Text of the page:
How NSW government red tape will increase housing construction costs and delays
A NSW government scheme to fast-track construction planning and slash red tape in order to boost jobs and keep the economy moving is doing exactly the opposite, claims one of the key groups in the building process.
Registered certifiers warn that unless it’s fixed soon, it’s going to lead to increased housing construction costs and delays, which will help stymie any hopes of a recovery, and increase the risk of shoddy illegal buildings.
“The Planning Portal is a massive failure, which is adding significant red tape and administrative burden to the entire planning process,” said Jill Brookfield, CEO of the Association of Australian Certifiers (AAC).
“The public will ultimately pay the price for this clunky system through higher housing construction costs and unnecessary delays. The system is creating confusion amongst applicants who are just trying to get homes built and confusion amongst practitioners in the industry.”
She says the system has been plagued by technical glitches and unnecessary red tape and duplications, and that the government should suspend its operation until these issues are fixed. Already, some firms are having to take on additional administrative staff just to try to come to terms with it.
“In its current form, the portal makes a mockery of the NSW government’s commitment to reduce unnecessary regulatory imposts on businesses,” Ms Brookfield said.
The portal is an online digital tool to supposedly allow industry, government and the community to work together, better understand the building planning process and streamline the whole system. From January 1 this year, it is mandatory it is used for complying development certificates and post-development certificates in NSW.
It was introduced by the government with huge fanfare last year, with Planning Minister Rob Stokes saying: “We are fast-tracking assessments to keep people in jobs, boost the construction pipeline and keep our economy moving.”
But since its start, critics allege it’s been plagued with problems, and the AAC says it’s frequently not working because of technical glitches, a lack of built-in intuitive processes and duplication, and wasn’t built with any meaningful understanding of relevant legislative and regulatory obligations.
Responding to the tide of criticism, a spokesperson for the Department of Planning, Industry and Environment said the portal and the ePlanning Digital Services have transformed what was a manual, paper-based system into a digital service that enables all parties to work together in a secure transparent online environment.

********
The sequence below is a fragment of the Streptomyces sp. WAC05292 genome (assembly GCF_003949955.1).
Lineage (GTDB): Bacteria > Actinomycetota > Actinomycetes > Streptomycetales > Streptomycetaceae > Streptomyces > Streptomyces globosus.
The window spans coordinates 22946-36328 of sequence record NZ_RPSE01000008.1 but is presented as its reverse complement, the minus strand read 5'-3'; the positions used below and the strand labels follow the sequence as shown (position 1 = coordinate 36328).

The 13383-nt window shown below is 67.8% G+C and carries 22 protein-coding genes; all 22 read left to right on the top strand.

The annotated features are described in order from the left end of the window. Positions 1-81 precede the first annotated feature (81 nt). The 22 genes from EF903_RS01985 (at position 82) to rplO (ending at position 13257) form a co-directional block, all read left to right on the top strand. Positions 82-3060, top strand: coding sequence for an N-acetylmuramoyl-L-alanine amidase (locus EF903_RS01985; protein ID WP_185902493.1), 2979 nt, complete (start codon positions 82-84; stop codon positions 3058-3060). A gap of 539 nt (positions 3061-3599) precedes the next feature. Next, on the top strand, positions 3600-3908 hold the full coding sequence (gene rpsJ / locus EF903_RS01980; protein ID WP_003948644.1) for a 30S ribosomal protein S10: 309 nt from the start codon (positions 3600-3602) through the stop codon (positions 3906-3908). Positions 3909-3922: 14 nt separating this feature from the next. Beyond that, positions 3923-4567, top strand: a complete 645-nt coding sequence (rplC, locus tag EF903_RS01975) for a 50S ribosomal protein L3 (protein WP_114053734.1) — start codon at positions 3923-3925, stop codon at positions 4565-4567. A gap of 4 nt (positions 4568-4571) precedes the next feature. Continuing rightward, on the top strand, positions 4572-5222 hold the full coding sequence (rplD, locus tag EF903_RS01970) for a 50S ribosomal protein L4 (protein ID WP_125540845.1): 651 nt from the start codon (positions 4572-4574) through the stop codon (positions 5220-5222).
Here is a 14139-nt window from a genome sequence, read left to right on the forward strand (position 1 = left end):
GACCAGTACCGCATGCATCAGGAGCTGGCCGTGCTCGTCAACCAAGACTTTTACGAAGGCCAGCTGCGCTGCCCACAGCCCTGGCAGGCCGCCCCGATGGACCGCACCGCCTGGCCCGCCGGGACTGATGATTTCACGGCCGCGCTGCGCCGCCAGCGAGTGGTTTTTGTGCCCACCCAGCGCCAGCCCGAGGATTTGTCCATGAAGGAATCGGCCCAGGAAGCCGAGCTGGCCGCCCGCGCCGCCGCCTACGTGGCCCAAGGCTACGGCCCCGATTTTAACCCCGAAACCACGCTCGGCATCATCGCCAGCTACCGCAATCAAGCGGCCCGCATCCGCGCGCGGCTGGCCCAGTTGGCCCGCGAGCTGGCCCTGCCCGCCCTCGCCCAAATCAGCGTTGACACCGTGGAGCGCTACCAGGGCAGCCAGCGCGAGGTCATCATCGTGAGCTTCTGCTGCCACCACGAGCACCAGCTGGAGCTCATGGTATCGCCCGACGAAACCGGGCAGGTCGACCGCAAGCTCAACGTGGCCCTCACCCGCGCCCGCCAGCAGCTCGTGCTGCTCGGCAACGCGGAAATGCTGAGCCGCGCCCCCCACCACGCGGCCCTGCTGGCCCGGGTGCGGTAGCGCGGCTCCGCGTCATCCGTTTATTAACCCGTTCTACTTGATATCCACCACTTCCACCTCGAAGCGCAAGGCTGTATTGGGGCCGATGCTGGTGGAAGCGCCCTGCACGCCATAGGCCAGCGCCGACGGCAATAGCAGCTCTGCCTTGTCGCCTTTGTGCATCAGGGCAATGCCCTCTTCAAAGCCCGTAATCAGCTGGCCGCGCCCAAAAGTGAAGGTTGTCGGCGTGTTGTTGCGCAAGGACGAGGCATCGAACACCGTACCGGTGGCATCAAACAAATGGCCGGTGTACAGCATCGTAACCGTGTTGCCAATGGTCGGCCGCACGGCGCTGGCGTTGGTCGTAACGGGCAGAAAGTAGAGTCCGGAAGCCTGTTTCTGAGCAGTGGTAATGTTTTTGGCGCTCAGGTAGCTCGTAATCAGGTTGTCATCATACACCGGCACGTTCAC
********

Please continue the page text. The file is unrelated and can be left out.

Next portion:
“Ongoing enhancements are made to the system to ensure it continues to meet the requirements of planning rules and the needs of all its users – be it the community, councils, industry and private certifiers,” she said.
“As is the case in everything we do, we highly value feedback from industry and those in the community, and are currently working with the AAC to address some of their observations to improve the ePlanning system for all users.”
Since January 2021, the department said only one unplanned outage had occurred on the NSW Planning Portal which was due to a global incident on January 15 originating with Microsoft that affected all of their customers. A meeting has now also been scheduled with Ms Brookfield.
The AAC has built a portfolio of its complaints and the department’s responses which it describes as often completely irrelevant to the issues raised. Frequently, certifiers complain that the system in its current form is just too complicated for even sophisticated users to navigate, and responses to points made do nothing to help its workability.
Registered certifier Robert Marinelli, the vice-president of the AAC, says the industry is having so many issues with the system, and the department seems manifestly reluctant to act on complaints and change any of its functions.
“We are on the coalface of how this work gets done but we’re just not being listened to,” Mr Marinelli said. “It’s very red tape-driven, it’s over-complicated and it’s causing so much confusion.
“It’s putting roadblocks up to construction when we should be starting this work quickly and people get frustrated with the system and just build without meeting the legislative requirements to have approvals in place before they start. So the quality of buildings will potentially suffer.
“The government should just postpone it and get it right, then they can relaunch it.”
Photo Credit: Marc Pricop